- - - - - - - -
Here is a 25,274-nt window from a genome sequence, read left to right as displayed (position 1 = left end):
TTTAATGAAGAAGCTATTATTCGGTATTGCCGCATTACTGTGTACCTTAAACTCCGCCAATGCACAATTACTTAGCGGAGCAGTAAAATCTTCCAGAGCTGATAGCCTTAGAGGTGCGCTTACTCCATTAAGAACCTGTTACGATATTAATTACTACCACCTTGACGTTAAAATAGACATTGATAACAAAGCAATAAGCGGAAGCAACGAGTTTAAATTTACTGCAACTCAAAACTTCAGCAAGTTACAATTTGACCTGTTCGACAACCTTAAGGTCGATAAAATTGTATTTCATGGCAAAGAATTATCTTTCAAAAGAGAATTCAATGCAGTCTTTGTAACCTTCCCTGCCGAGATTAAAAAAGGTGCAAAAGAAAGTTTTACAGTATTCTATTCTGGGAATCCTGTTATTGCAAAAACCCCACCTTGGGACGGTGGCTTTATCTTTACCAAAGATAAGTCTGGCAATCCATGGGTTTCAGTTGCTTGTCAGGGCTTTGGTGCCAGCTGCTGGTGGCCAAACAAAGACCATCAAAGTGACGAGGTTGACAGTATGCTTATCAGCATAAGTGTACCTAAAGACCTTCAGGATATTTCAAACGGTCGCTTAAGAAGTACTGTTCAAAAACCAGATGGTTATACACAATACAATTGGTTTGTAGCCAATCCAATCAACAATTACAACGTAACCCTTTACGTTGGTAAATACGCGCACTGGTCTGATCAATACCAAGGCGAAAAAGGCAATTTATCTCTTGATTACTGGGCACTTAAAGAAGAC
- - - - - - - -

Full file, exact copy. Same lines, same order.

Here is a 25,274-nt window from a genome sequence, read left to right as displayed (position 1 = left end):
TTTAATGAAGAAGCTATTATTCGGTATTGCCGCATTACTGTGTACCTTAAACTCCGCCAATGCACAATTACTTAGCGGAGCAGTAAAATCTTCCAGAGCTGATAGCCTTAGAGGTGCGCTTACTCCATTAAGAACCTGTTACGATATTAATTACTACCACCTTGACGTTAAAATAGACATTGATAACAAAGCAATAAGCGGAAGCAACGAGTTTAAATTTACTGCAACTCAAAACTTCAGCAAGTTACAATTTGACCTGTTCGACAACCTTAAGGTCGATAAAATTGTATTTCATGGCAAAGAATTATCTTTCAAAAGAGAATTCAATGCAGTCTTTGTAACCTTCCCTGCCGAGATTAAAAAAGGTGCAAAAGAAAGTTTTACAGTATTCTATTCTGGGAATCCTGTTATTGCAAAAACCCCACCTTGGGACGGTGGCTTTATCTTTACCAAAGATAAGTCTGGCAATCCATGGGTTTCAGTTGCTTGTCAGGGCTTTGGTGCCAGCTGCTGGTGGCCAAACAAAGACCATCAAAGTGACGAGGTTGACAGTATGCTTATCAGCATAAGTGTACCTAAAGACCTTCAGGATATTTCAAACGGTCGCTTAAGAAGTACTGTTCAAAAACCAGATGGTTATACACAATACAATTGGTTTGTAGCCAATCCAATCAACAATTACAACGTAACCCTTTACGTTGGTAAATACGCGCACTGGTCTGATCAATACCAAGGCGAAAAAGGCAATTTATCTCTTGATTACTGGGCACTTAAAGAAGAC